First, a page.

After completing her degree, she opened a practice in Poughkeepsie, studied in London and Paris, became superintendent of the Massachusetts Reformatory Prison, lectured at Wellesley and Vassar Colleges, and finally became the first dean of women at her alma mater, the University of Michigan.
Mosher was especially interested in posture and founded the American Posture League. She applied for several patents related to posture improvement, including a bike seat, reading desk, girdle, and bus seat. The bus seat was used for a time in the NYC transit system. She also designed the “posture model,” an articulated model of the human spine for teaching purposes.
Amanda Sanford Hickey
Amanda Sanford was born in 1838 in Rhode Island but moved to Scipioville as a young girl.
She attended the Union Springs Seminary, run by the Society of Friends, then taught at Emily Howland’s Sherwood Select School. Emily Howland encouraged Amanda to pursue her interest in medicine and she completed a year of study at the Woman’s Medical College of Pennsylvania before going to the New England Hospital for Women and Children. She was particularly interested in obstetrics, writing her thesis at the University of Michigan on Puerperal Eclampsia.
After graduating she returned to Cayuga County, setting up a practice in Auburn. She helped found the Auburn City Hospital and served on staff until her death in 1894. At her urging, the hospital was equipped with a separate maternity cottage which allowed women to receive the best possible care during childbirth. She served as both president and secretary of the Medical Society of Cayuga County and continued her private practice as well. Interestingly, she was the first physician in Cayuga County to perform a tracheotomy, saving the life of a six year old.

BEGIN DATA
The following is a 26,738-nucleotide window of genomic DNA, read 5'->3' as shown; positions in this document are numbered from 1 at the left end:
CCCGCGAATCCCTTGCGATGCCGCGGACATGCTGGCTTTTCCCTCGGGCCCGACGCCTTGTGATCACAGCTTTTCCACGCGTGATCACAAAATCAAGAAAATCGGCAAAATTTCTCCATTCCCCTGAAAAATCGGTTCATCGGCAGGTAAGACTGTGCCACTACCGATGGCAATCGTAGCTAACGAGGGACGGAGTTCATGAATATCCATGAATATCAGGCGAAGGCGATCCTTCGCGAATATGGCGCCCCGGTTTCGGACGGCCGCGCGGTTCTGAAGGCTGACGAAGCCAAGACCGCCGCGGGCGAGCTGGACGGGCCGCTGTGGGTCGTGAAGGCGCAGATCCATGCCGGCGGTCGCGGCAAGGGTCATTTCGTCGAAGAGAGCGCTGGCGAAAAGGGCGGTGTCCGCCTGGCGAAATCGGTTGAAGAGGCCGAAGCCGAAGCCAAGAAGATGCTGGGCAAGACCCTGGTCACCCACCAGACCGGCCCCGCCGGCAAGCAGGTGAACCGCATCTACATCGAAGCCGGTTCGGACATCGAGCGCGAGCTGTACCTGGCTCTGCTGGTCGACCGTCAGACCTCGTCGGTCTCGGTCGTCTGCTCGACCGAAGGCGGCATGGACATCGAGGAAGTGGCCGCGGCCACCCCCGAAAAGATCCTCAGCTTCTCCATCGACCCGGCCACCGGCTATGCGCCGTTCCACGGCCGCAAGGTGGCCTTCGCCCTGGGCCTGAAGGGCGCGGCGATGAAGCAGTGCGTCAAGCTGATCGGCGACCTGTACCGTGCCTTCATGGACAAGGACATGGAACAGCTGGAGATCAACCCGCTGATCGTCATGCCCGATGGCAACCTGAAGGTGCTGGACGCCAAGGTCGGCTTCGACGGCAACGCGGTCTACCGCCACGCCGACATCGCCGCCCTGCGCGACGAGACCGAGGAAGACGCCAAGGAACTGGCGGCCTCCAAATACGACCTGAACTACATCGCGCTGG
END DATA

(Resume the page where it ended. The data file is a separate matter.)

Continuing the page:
Because of the challenges she had faced to receive her medical degree, Amanda became passionate about women’s rights and she helped Emily Howland organize the Cayuga County Political Equality Club.
Anna Hutchinson Searing
Anna Hutchinson Searing was born in 1830 in Poplar Ridge. She attended Oberlin College and during the Civil War taught at the Miner School for Girls with Emily Howland. In 1869 she entered the Woman’s Medical College of Pennsylvania but left in 1870 for clinical experience at the New England Hospital for Women and Girls. She entered the University of Michigan as a senior, receiving credit for the work she previously completed in Pennsylvania and Boston, and wrote her thesis on indigestion.
Upon graduation, she was accepted into the Cayuga County Medical Society but decided to go to Rochester to practice with Dr. Sarah Adamson Dolley, the third woman in New York State to be licensed. Like Amanda Sanford Hickey, Anna became involved in the women’s suffrage movement and she helped set up the Provident Dispensary in Rochester, a clinic for women and children.
Elizabeth Hait Gerow
Born in 1845 in Ulster County, Elizabeth Gerow came to Cayuga County to attend the Union Springs Seminary. Acquainted with Eliza Mosher, she decided to follow Mosher and receive training at the New England Hospital for Women and Children.
After graduating from the University of MIchigan, she and Eliza Mosher set up a practice in Poughkeepsie and both served as resident physicians at Vassar College.